Acute lymphoblastic leukemia is a malignant pathology of the hematopoietic system when tumour mass grows from the lymphoblasts (immature lymphoid cells).
It is the most common oncological disease among children between the ages of 1 to 6 years old. Leukemic cells spreads rapidly through the bloodstream, affecting the lymph nodes, spleen, bone marrow and central nervous system.
Main risk factors of acute lymphoblastic leukemia are:
Other possible risk factors which influence the likelihood of developing acute lymphoblastic leukemia are:
Acute lymphoblastic leukemia more often develops among the representatives of European people. Boys get sick more often than girls.
The hematopoietic system is greatly affected when acute lymphoblastic leukaemia is present. It results in a reduced number of all blood cells like platelets, leukocytes and erythrocytes.
This can lead to three syndromes:
Most often patients having acute lymphoblastic leukemia complain about:
General symptoms of intoxication appear. Patient loses weight. Night sweats, appetite loss, decreased body temperature is observed.
Local symptoms that depend on the location of the tumour location:
Other clinical signs of the acute lymphoblastic leukemia depend on the illness prevalence and location:
Clinical blood count (CBC) leads to a reasonable suspicion of acute lymphoblastic leukemia. This is due to a decreased number of red blood cells, platelets and white blood cells as well as a change in leukocyte counts. Also too many immature white blood germ cells (lymphoblasts) are detected in the smear.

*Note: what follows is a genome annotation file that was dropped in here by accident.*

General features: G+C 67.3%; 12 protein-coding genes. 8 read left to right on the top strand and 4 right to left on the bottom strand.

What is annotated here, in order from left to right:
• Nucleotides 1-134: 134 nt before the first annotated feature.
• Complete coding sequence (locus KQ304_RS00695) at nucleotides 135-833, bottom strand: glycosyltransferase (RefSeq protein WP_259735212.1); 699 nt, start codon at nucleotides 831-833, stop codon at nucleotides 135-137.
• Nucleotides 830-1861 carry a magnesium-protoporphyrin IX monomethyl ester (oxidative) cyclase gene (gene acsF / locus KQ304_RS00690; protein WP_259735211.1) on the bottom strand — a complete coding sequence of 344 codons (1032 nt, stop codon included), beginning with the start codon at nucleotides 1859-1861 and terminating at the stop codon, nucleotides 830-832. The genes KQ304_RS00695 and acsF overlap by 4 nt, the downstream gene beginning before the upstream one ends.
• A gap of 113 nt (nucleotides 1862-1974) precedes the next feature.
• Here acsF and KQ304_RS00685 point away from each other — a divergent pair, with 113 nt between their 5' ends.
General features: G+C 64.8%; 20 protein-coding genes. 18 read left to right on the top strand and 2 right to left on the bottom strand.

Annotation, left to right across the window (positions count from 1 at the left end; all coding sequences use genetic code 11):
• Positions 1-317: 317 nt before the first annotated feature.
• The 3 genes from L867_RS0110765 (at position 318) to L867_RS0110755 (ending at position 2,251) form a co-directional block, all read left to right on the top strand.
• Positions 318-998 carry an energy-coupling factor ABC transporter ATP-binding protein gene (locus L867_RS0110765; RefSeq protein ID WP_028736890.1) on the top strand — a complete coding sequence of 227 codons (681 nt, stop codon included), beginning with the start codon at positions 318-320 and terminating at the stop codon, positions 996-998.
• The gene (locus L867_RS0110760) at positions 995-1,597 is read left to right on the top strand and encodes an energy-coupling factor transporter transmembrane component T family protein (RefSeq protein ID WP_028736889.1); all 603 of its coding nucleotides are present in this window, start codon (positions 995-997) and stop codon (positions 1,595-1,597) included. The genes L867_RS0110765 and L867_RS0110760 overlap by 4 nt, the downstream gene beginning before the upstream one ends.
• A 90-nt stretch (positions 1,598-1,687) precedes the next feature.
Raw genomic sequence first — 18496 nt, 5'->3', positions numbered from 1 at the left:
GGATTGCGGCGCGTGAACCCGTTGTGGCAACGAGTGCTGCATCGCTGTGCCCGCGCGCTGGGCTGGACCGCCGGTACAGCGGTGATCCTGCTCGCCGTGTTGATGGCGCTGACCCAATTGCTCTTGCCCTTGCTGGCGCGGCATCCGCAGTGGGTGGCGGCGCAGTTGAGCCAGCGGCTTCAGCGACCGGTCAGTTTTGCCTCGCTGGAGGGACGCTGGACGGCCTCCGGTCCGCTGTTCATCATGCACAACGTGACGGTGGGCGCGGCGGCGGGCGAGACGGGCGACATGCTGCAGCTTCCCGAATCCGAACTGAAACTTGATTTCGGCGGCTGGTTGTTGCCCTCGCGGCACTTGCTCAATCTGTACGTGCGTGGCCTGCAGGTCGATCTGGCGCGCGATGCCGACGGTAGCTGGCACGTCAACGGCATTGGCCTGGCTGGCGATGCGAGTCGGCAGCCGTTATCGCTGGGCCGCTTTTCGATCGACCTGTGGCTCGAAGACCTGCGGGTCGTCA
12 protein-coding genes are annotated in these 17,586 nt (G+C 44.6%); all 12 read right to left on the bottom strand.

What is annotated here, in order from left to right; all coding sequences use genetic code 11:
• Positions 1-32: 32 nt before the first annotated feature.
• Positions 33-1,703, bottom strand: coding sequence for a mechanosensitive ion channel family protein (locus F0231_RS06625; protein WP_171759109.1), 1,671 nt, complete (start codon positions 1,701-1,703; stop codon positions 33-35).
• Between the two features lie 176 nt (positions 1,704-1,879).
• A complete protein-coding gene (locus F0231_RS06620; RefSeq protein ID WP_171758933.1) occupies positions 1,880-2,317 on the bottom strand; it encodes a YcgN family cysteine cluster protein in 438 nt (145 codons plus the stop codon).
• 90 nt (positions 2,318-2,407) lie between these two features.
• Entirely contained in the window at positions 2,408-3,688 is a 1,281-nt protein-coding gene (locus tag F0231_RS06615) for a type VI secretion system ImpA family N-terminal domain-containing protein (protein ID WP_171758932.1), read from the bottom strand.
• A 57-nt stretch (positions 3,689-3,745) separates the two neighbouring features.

Additional laboratory methods are:
A diagnosis is confirmed only after the bone marrow biopsy. It is usually taken from the pelvic bones, sometimes from the chest. Specialists look at the number of blast cells in the biopsy specimen. Their norm is no more than 5%. When the illness is present, their number will grow up to 20-30% and more.
Additional research methods that are used to detect the prevalence of the illness and to define its prognosis are:
Chemotherapy is the main form of acute lymphoblastic leukemia treatment. There are many types of treatments. Medicines and doses are chosen depending on the stage of the pathological process and a number of prognostic factors represented in the table below.
First, they indicate the induction treatment. Its aim is to achieve remission. Remission considered being a reduction of blast cells in the bone marrow sample. Then consolidation stage follows. This is a drug therapy aimed at preserving prolonged remission.
Some patients are treated with stem cells at the consolidation cells. Cells are harvested from the bone marrow or peripheral blood. These are then cultivated and are injected into to the patient. Transplantation can be autologous (patient’s own cells are used) or allogenic (donor’s stem cells are used). Allogenic transplantation is more effective as well as more dangerous for the patient.
New methods of treatment are constantly being developed. They help to increase life expectancy of the patients who have acute lymphoblastic leukemia.
Among the latest medicinal achievements are:
It is possible to reach remission among 80-90% of patients. Half of them will have recurrence sooner or later. General effectiveness of treatment is about 40%.
Prognosis is much better for kids than for the adult patients. There is a general 5-year survival for 85% of children with acute lymphoblastic leukemia.
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